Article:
FT: Treasury proposes new powers for Fed
This article isn’t long on details. Treasury feels “enhanced regulatory powers” would be a “better tool than interest rates” to “contain asset price bubbles.”
Hmmm. The Fed isn’t currently charged with the task of containing asset bubbles to begin with. Its job is to maintain low inflation consistent with full employment. The prevailing view of the Fed’s role vis-a-vis asset bubbles during the Greenspan years was summed up by the man himself in 2004:
“It is far from obvious that bubbles, even if identified early, can be pre-empted at a lower cost than a substantial economic contraction and possible financial destabilization,” Greenspan told the American Economic Association in 2004.
The Fed has been rethinking this view of late.
I’m particularly curious about the part that mentions the Fed using its authority to order hedge funds to “curtail strategies” that put the wider economy at risk. How would the Fed do that? Hedge funds are ostensibly unregulated now. Would HFs report real-time data to the Fed on their positions and trades? The Fed would need to build a rather large bureaucracy to be an effective chaperon.
The Federal Reserve could use proposed new regulatory powers to try to stop credit and asset market excesses from reaching the point where they threaten economic stability, the US Treasury said on Tuesday.
David Nason, assistant secretary for financial institutions, said the Fed could even use its proposed “macro-prudential” authority to order banks, hedge funds and other entities to curtail strategies that put financial stability at risk.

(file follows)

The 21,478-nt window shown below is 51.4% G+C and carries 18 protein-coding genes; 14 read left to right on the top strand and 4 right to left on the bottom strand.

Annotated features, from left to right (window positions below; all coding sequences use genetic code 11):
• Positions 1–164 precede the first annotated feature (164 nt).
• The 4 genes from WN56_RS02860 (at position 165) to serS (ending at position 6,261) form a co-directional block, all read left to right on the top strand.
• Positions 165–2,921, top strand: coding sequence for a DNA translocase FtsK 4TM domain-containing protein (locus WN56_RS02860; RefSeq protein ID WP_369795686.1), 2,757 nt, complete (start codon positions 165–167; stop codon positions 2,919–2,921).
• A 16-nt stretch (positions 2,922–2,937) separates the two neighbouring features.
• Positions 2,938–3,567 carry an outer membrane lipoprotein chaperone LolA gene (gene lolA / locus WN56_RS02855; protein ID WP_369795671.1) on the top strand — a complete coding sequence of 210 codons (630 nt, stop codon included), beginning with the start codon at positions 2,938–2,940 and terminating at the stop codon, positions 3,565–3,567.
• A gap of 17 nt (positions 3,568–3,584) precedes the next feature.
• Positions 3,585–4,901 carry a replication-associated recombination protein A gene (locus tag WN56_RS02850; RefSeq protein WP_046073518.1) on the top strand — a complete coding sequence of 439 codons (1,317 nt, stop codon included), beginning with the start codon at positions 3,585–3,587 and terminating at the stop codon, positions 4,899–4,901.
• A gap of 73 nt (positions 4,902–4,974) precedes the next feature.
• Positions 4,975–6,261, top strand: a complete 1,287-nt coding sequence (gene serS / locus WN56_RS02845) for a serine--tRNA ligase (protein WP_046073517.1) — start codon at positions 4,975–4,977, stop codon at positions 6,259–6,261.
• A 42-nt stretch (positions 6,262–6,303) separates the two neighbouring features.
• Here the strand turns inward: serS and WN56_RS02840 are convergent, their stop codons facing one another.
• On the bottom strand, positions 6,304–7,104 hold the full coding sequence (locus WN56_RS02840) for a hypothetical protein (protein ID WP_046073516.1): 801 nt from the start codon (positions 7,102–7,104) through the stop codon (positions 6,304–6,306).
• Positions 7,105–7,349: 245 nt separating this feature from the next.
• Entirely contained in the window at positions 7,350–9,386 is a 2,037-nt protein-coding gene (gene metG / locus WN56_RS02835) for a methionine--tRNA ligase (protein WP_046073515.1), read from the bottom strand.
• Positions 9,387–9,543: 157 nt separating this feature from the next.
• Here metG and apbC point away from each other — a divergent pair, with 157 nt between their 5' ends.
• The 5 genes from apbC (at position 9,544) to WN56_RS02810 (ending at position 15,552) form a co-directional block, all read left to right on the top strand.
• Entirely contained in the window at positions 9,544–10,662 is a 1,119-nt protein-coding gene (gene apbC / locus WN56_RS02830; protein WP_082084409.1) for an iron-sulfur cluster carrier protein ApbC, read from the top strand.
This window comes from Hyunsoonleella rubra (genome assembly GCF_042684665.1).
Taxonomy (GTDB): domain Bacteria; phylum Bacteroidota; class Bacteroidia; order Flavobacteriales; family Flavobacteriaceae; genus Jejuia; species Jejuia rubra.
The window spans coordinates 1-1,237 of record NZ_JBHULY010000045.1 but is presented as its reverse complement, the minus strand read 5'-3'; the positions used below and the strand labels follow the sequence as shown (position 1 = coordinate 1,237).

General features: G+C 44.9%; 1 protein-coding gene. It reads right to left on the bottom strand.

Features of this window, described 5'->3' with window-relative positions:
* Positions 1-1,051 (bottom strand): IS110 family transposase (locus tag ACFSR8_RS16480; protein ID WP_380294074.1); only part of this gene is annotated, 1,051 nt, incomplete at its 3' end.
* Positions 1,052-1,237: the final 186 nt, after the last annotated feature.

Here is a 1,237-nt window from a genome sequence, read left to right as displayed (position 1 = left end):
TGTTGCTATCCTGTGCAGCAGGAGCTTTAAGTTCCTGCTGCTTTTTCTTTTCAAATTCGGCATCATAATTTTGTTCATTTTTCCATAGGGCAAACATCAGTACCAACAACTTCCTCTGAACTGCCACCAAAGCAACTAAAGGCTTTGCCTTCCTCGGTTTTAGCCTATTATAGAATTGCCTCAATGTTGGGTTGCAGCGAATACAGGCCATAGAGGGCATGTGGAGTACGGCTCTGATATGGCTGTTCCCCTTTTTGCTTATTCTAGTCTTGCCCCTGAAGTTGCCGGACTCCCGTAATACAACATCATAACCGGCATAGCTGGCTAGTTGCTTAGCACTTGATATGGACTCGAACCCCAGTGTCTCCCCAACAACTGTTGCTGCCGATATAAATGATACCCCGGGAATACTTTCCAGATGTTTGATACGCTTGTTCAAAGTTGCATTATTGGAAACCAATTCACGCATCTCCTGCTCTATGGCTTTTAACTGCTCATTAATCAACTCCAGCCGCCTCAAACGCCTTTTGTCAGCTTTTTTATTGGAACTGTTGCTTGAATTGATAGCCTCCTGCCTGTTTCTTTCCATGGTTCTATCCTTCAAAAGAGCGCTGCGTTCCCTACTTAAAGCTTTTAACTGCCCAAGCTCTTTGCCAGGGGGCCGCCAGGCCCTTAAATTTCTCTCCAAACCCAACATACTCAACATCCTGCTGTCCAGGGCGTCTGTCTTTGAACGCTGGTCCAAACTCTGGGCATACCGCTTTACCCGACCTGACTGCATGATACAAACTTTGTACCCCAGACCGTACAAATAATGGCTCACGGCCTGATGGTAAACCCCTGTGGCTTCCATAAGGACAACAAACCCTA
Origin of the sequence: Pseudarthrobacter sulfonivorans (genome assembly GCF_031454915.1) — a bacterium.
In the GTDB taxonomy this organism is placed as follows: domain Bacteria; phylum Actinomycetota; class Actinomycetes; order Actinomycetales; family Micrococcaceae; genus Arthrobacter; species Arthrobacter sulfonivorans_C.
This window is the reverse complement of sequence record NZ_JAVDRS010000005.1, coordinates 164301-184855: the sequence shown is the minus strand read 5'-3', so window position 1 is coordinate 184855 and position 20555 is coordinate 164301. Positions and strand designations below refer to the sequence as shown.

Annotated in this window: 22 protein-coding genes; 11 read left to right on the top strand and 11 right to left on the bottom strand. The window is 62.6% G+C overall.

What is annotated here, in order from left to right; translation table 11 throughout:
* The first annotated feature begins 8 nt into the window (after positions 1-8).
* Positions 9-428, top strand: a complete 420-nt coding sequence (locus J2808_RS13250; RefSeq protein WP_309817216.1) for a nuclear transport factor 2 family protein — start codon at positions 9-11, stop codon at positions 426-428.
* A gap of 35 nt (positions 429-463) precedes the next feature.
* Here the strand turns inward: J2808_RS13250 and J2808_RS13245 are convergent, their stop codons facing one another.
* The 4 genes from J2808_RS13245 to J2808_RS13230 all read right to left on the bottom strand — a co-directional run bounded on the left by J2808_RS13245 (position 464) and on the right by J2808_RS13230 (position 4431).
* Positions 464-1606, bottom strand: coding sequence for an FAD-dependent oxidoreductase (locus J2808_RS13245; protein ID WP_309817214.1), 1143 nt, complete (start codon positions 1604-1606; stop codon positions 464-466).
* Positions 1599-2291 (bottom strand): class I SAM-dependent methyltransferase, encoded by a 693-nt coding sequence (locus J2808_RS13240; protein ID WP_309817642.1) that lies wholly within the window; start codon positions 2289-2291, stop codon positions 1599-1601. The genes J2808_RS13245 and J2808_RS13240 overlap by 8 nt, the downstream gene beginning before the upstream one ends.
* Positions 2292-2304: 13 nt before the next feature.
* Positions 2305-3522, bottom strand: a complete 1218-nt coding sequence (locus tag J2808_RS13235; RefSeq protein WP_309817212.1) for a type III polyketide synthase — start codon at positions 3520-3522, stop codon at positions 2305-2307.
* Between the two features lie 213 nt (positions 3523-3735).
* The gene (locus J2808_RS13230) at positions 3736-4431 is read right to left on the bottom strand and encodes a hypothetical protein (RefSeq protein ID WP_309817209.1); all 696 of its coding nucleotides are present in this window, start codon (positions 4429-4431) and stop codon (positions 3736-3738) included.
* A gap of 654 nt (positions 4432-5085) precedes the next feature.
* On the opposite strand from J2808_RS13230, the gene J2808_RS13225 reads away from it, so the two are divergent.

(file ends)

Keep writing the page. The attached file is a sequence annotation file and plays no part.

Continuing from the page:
By “leaning against the wind” in this way, the US central bank could “attempt to prevent broad economic dislocations caused by potential excesses”, he said.
His comments come amid debate inside the Fed as to whether it should try to do more to contain asset price bubbles, following the housing and dotcom busts. Some see enhanced regulatory powers as a better tool for this than interest rates.
The proposed new powers – outlined in a Treasury blueprint published last month – require legislation and may never be authorised. But policymakers see the plan as offering a template for future regulation.
The blueprint envisages giving the Fed roving authority to collect, analyse and publish market data from a wide range of institutions, from banks to hedge funds.
“The market stability regulator must have access to detailed information about all types of financial institutions,” said Mr Nason.
Hedge funds are uneasy about this proposal. However, many European central bankers are eager to acquire the kind of macro-prudential powers the Treasury would like to give to the Fed.
Meanwhile, data showed accelerating US house price declines and further declines in consumer confidence.
Incidentally, the WSJ published a fascinating op-ed today that argued the Fed should rethink its mandate. Since Phillps theorized his curve, it has been thought that there is a tradeoff between inflation and employment. Too low inflation reduces economic activity, lowering employment. But the author argues that the data don’t confirm this relationship, that low inflation years and the periods thereafter are marked by higher employment. With this in mind, he argues the Fed should start raising rates again not only to protect the dollar but to promote long-term growth.
That would boost the returns on my money market investments, so I’m supportive. Not to mention that a stronger dollar would bring oil and food prices back to earth….